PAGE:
‘Birtherism 2.0’ rears its head

Ted Cruz isn’t running for anything at the moment, let alone for president of the United States.

But the junior U.S. senator from Texas might face some of the same questions that dogged the current president during most of his first term in office.

It involves his place of birth.


Cruz was born in Canada to an American mother and a Cuban father. The Constitution declares in Article II that “No person except a natural born Citizen, or a Citizen of the United States … shall be eligible to the Office of President.” Constitutional scholars say that because his mother was American, young Ted was a U.S. citizen when he came into this world.

Now he’s a U.S. senator, having been elected in 2012. Cruz is making a name for himself and has become a favorite among Republicans who would like him to run for president in 2016.

But some groups are questioning his eligibility, declaring that birth in Canada disqualifies him. If that sounds familiar, it should, as similar questions were raised when Barack Obama ran for president in 2008. The contention then, and through most of his first term, was that Obama wasn’t actually born in Hawaii, as he said, but instead was born overseas — to an American mother and a Kenyan father.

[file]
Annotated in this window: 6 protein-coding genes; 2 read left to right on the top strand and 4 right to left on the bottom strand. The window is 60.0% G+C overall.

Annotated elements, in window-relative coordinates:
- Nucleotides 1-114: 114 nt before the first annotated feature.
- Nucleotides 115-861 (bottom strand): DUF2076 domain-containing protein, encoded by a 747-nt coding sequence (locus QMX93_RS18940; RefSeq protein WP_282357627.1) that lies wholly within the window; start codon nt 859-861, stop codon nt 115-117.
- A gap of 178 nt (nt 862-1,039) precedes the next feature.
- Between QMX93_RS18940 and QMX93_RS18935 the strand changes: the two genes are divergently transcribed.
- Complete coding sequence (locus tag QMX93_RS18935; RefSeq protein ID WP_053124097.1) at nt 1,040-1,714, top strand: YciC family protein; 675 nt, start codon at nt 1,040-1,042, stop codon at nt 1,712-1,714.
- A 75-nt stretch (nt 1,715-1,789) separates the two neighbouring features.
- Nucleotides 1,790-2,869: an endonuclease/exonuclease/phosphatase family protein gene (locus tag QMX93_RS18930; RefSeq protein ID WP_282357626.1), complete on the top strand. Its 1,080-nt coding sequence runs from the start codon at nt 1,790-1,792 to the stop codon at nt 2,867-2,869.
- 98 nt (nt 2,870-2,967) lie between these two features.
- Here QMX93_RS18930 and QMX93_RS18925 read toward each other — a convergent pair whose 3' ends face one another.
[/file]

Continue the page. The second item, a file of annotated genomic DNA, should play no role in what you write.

Well, the discussion about President Obama has largely subsided now that he’s been re-elected and cannot be elected again. He’ll leave office in January 2017.

Will his successor be Sen. Cruz?

He’s a long way from deciding whether to run for president. Politics being the occasional blood sport that it is, the newly minted Texas senator no doubt is expecting some payback from those who were angered at the questions raised about Barack Obama.

Stay tuned. Let’s await word (a) on whether Ted Cruz will jump into the presidential fray and (b) if he does take the leap into presidential politics, how he answers the questions about his birthplace.


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